Trulia, Inc. (NYSE: TRLA), a leading online marketplace for home buyers, sellers, renters, and real estate professionals, today released the results of its Summer 2013 American Dream Survey. The latest findings reveal how today’s competitive real estate market has impacted consumer sentiment toward homeownership and the desperate measures people are willing to use to buy a home. Harris Interactive conducted the online survey on behalf of Trulia among 2,029 U.S. adults, age 18 and over, between June 24 and 26, 2013.
Top House Hunting Worries: Rising Mortgage Rates and Home Prices
Prospective home buyers are feeling the pain of a booming real estate market. The top worry among Americans who plan to buy a home someday, if they were to buy a home in 2013, is that mortgage rates would rise further before they buy (41 percent), followed by rising home prices (37 percent). For consumers in the hottest markets – where asking home prices rose more than 15 percent year-over-year, such as Las Vegas and Oakland – buyers’ worries are even more intense for most of the concerns listed below.
|Top House Hunting Worries||Overall||In hottest markets|
|Mortgage interest rates would rise before I buy||41%||45%|
|Home prices would rise before I buy||37%||42%|
|I would not find a home for sale that I like||36%||38%|
|I would not qualify for a mortgage||30%||25%|
|I would have to compete with many other buyers for the home I wanted||27%||33%|
Note: only among respondents who plan to buy a home someday. Hottest markets are U.S. metros where prices increased more than 15% year-over-year in June 2013, according to the Trulia Price Monitor.
Worried Buyers Taking Desperate Measures to Buy a HomeAmong Americans who would buy a home someday, 2 in 3 (66 percent) would use aggressive 1 tactics to buy a home, including bidding above asking, paying the seller’s closing costs, writing personal letters, or removing contingencies, to name a few. Households earning more than $100,000 a year are more likely to offer to pay the seller’s closing costs or bid above asking, whereas lower-income households making less than $50,000 a year are more likely to borrow money from family or friends to put down 20 percent or make an all-cash offer. Young adults – many of whom are likely to be first-time homebuyers – are especially aggressive in their house hunt, with 78 percent likely to do at least one of these tactics.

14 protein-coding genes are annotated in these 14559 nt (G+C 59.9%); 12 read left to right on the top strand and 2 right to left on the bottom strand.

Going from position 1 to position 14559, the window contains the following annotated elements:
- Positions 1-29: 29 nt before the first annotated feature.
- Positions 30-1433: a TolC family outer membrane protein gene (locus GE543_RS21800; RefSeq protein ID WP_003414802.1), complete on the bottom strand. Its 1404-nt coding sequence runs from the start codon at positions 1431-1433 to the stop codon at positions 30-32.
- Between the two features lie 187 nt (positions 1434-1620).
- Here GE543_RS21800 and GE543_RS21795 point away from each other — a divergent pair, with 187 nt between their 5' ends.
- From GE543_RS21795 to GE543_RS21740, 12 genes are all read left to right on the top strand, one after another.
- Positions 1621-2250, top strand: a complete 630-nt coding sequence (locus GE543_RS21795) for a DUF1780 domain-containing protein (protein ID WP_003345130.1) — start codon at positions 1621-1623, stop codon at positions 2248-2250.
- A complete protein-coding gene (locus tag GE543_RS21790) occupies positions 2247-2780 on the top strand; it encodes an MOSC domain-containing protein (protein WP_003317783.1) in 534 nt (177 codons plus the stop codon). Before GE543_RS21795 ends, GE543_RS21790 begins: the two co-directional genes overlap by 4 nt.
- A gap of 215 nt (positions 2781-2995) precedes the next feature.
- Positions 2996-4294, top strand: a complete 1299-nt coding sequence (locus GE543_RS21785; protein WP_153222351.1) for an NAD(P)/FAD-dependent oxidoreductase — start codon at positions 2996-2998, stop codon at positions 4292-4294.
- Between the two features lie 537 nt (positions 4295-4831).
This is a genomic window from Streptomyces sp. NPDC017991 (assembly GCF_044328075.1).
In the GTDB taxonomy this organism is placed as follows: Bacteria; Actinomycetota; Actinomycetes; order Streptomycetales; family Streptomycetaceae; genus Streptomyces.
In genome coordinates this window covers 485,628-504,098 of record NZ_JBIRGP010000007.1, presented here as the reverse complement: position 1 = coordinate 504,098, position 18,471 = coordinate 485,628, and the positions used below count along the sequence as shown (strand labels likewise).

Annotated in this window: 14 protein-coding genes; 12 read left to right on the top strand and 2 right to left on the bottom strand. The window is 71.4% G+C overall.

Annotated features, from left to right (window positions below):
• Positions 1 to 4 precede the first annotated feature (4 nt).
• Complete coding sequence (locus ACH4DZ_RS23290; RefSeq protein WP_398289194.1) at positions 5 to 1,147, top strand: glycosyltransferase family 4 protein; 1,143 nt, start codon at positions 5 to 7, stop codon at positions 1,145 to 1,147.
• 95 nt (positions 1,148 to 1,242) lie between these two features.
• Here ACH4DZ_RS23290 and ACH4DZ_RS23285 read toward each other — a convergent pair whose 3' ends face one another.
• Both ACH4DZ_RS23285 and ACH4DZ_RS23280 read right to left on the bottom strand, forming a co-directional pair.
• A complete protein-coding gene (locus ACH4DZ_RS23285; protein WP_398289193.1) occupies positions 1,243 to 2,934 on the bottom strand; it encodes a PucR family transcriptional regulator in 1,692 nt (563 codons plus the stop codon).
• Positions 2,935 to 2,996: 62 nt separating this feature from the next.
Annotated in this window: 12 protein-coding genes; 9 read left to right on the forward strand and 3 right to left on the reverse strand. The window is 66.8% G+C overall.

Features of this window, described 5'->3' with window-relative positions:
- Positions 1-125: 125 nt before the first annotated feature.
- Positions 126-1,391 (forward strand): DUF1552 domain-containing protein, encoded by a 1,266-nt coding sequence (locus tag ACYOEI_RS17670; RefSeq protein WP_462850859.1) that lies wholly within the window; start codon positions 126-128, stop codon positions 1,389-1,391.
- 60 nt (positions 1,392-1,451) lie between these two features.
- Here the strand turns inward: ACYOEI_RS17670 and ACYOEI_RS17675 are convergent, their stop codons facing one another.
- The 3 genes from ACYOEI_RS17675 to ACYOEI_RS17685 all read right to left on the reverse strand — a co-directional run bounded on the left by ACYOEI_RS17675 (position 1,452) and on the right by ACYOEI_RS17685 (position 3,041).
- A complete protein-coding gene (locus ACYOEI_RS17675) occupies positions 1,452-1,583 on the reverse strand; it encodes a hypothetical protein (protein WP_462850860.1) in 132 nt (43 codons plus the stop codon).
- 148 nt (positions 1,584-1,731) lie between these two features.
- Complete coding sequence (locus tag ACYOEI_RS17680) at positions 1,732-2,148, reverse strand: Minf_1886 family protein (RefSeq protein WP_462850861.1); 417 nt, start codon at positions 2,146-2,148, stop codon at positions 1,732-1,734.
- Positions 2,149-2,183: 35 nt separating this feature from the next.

|What Buyers Would Do To Get Their Dream Home||Overall||18-34 Year Olds|
|Offer to pay the seller's closing costs||25%||30%|
|Bid 1-5% over the home's asking price||25%||31%|
|Write a personal letter to the home's seller||17%||23%|
|Borrow enough money from family or friends to be able to make a 20% down payment||12%||19%|
|Bid 6-10% over the home's asking price||9%||12%|
|Remove all contingencies||8%||9%|
|Borrow enough money from family or friends to be able to make an all-cash offer||5%||8%|
|Bid more than 10% over the home's asking price||4%||7%|
- “The rising cost of homeownership cuts both ways for consumer confidence,” said Jed Kolko, Trulia’s Chief Economist. “The combination of rising rates and rising prices has made owning 20 percent more expensive, leading people to downsize their housing dreams. But rising prices make housing look like a better financial bet, so a majority of Americans now think homeownership is one of the best investments they can make.”
- “Although buying a home is still much cheaper than renting, it’s a stressful time to be a homebuyer,” said Jed Kolko, Trulia’s Chief Economist. “Consumers are worried that mortgage rates and prices will keep rising before they buy, and many are willing to fight over the limited number of homes for sale. Watch out if a Millennial wants the home you’re bidding on: they’re more willing than their parents’ generation to outbid, borrow, or make a personal plea to get the house they want.”